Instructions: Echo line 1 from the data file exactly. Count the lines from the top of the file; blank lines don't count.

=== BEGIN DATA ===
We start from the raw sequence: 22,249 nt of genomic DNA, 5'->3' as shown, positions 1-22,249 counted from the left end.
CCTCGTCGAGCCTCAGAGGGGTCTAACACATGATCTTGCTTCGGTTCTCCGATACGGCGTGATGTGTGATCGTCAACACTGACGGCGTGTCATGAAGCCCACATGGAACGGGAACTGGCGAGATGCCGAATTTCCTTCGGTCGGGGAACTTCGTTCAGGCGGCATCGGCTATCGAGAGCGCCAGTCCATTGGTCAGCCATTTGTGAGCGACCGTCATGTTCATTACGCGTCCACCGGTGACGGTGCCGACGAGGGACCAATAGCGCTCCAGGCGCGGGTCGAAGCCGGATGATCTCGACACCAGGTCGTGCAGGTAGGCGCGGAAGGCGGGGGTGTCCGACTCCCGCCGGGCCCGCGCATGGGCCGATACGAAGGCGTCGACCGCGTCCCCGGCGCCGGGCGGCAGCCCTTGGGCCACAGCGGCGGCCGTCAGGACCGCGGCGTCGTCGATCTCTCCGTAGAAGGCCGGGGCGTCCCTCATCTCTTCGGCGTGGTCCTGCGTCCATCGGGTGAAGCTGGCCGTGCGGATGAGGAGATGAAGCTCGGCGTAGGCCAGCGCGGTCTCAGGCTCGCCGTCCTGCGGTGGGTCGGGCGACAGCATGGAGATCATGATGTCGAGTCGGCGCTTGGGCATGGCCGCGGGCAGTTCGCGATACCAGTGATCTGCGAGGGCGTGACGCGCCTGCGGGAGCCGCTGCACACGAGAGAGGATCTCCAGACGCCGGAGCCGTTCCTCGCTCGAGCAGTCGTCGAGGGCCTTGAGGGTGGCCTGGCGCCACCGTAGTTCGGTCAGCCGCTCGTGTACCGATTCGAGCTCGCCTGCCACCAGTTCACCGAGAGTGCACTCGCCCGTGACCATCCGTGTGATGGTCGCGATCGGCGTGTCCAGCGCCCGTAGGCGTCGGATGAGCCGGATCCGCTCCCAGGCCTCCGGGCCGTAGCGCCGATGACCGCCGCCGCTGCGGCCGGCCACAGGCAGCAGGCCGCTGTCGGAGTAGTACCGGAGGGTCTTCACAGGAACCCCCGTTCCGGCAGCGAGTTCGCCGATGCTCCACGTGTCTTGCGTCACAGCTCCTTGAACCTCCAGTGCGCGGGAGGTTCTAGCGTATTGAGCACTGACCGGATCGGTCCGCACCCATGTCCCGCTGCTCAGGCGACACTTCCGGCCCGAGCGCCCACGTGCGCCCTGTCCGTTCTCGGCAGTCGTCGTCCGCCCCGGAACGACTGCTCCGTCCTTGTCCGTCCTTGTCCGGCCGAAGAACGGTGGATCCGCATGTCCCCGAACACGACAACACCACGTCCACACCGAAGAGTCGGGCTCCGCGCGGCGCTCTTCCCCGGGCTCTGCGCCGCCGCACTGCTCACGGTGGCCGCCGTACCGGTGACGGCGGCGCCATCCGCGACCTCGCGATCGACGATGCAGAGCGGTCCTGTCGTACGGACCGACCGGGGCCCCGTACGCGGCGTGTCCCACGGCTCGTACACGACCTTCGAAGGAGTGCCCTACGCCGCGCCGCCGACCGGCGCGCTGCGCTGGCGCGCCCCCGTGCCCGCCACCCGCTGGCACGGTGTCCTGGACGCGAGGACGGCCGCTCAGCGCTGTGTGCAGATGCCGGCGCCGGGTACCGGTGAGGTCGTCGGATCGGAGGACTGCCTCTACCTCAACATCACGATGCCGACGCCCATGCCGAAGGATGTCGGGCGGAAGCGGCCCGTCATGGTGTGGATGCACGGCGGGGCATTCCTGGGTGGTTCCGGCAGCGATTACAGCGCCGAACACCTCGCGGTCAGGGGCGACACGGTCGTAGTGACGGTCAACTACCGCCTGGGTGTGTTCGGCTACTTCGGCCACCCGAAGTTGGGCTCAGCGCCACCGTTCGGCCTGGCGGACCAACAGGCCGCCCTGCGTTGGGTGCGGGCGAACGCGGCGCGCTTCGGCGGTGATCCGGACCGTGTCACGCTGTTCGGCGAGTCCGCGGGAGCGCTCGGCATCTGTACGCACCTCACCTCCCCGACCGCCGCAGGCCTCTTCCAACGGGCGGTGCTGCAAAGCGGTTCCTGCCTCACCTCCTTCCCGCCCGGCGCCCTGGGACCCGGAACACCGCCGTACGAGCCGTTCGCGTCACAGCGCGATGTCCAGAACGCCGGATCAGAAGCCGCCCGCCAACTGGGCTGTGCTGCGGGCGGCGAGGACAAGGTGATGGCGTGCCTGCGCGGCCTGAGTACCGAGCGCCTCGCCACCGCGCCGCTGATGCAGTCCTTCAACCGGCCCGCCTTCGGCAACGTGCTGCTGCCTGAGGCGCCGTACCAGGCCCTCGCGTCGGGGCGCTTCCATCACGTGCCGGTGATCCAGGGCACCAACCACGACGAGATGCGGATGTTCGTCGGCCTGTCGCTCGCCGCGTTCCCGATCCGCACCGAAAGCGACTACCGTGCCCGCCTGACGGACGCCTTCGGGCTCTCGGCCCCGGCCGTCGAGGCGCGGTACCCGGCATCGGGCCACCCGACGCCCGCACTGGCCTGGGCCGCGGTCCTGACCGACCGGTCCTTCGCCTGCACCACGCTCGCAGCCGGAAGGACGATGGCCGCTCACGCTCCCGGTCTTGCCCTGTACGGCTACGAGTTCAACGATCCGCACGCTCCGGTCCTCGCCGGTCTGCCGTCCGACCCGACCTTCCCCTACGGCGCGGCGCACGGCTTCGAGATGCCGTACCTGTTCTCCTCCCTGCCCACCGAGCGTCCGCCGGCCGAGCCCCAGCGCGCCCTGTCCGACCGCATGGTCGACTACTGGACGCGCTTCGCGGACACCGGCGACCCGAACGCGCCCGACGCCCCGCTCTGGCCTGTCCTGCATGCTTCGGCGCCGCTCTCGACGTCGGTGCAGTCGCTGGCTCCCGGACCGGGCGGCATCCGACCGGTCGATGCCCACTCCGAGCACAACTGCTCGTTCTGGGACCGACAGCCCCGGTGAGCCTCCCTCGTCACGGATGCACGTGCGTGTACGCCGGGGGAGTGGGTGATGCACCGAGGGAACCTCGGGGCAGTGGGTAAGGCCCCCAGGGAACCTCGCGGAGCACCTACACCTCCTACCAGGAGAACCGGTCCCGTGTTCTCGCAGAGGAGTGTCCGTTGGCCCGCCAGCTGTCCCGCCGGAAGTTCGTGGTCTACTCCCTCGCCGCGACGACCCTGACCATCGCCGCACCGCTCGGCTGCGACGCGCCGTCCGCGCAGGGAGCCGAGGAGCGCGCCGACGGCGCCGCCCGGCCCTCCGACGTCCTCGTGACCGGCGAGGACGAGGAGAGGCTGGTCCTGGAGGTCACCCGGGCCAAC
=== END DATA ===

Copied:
We start from the raw sequence: 22,249 nt of genomic DNA, 5'->3' as shown, positions 1-22,249 counted from the left end.